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Article: Halley and the London Queen Anne Churches

TitleHalley and the London Queen Anne Churches
Authors
Issue Date2005
PublisherBlackwell Publishing Ltd. The Journal's web site is located at http://www.blackwellpublishing.com/journals/AAG
Citation
Astronomy And Geophysics, 2005, v. 46 n. 2, p. 22-25 How to Cite?
AbstractEdmond Halley's enormous contribution to science has received much attention. New research adds an intriguing chapter to his story and concerns his hitherto unexplored association with the baroque architectural visionary Nicholas Hawksmoor, and some important Temple-inspired churches that were built in London in the early 1700s. We argue that Christchurch Spitalfields and St Anne's Limehouse, which were both started in the summer of 1714, were aligned exactly eastwards using "corrected© magnetic-compass bearings and that Halley influenced or aided Hawksmoor. By this time the men had probably known each other for 30 years and had recently worked together on the Clarendon Building in Oxford. Despite there being more than 1500 years of Chinese and about 500 years of Western compass technology at the time, these probably represent the first constructions planned using a modern-day "scientific" technique. The research also throws light on Halley's contended religious position.
Persistent Identifierhttp://hdl.handle.net/10722/151147
ISSN
2015 Impact Factor: 0.256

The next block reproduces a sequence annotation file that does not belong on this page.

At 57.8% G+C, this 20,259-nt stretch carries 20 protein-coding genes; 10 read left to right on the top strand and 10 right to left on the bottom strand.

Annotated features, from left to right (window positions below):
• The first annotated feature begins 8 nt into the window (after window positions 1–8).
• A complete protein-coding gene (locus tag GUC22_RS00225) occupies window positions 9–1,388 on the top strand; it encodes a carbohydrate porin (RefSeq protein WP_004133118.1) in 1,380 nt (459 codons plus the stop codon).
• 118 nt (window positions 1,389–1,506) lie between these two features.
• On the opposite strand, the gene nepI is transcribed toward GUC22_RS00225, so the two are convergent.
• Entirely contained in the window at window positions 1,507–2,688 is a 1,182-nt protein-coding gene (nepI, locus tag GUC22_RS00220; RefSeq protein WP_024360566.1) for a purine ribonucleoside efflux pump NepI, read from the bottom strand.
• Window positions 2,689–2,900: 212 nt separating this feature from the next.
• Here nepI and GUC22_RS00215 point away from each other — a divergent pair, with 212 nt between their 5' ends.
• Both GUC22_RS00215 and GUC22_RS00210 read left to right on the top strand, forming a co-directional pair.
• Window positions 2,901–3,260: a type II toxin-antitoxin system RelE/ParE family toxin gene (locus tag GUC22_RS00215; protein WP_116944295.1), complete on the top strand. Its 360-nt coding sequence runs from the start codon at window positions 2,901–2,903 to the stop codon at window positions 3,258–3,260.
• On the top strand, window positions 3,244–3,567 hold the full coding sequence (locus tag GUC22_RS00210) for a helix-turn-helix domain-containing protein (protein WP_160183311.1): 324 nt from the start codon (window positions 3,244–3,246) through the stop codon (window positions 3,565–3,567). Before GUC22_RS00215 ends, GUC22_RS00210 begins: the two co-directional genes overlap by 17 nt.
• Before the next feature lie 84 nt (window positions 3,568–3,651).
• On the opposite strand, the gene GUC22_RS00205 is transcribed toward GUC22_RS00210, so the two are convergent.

2015 SCImago Journal Rankings: 0.144
References

 

DC FieldValueLanguage
dc.contributor.authorAli, JRen_HK
dc.contributor.authorCunich, Pen_HK
dc.date.accessioned2012-06-26T06:17:41Z-
dc.date.available2012-06-26T06:17:41Z-
dc.date.issued2005en_HK
dc.identifier.citationAstronomy And Geophysics, 2005, v. 46 n. 2, p. 22-25en_HK
dc.identifier.issn1366-8781en_HK
dc.identifier.urihttp://hdl.handle.net/10722/151147-
dc.description.abstractEdmond Halley's enormous contribution to science has received much attention. New research adds an intriguing chapter to his story and concerns his hitherto unexplored association with the baroque architectural visionary Nicholas Hawksmoor, and some important Temple-inspired churches that were built in London in the early 1700s. We argue that Christchurch Spitalfields and St Anne's Limehouse, which were both started in the summer of 1714, were aligned exactly eastwards using "corrected© magnetic-compass bearings and that Halley influenced or aided Hawksmoor. By this time the men had probably known each other for 30 years and had recently worked together on the Clarendon Building in Oxford. Despite there being more than 1500 years of Chinese and about 500 years of Western compass technology at the time, these probably represent the first constructions planned using a modern-day "scientific" technique. The research also throws light on Halley's contended religious position.en_HK
dc.languageengen_US
dc.publisherBlackwell Publishing Ltd. The Journal's web site is located at http://www.blackwellpublishing.com/journals/AAGen_HK
dc.relation.ispartofAstronomy and Geophysicsen_HK
dc.rightsAstronomy & Geophysics. Copyright © Blackwell Publishing Ltd.-
dc.titleHalley and the London Queen Anne Churchesen_HK
dc.typeArticleen_HK
dc.identifier.emailAli, JR: jrali@hku.hken_HK
dc.identifier.emailCunich, P: cunich@hku.hken_HK
dc.identifier.authorityAli, JR=rp00659en_HK
dc.identifier.authorityCunich, P=rp01191en_HK
dc.description.naturelink_to_subscribed_fulltexten_US
dc.identifier.scopuseid_2-s2.0-17044369173en_HK
dc.identifier.hkuros97777-
dc.relation.referenceshttp://www.scopus.com/mlt/select.url?eid=2-s2.0-17044369173&selection=ref&src=s&origin=recordpageen_HK
dc.identifier.volume46en_HK
dc.identifier.issue2en_HK
dc.identifier.spage22en_HK
dc.identifier.epage25en_HK
dc.publisher.placeUnited Kingdomen_HK
dc.identifier.scopusauthoridAli, JR=7102266465en_HK
dc.identifier.scopusauthoridCunich, P=9747534800en_HK

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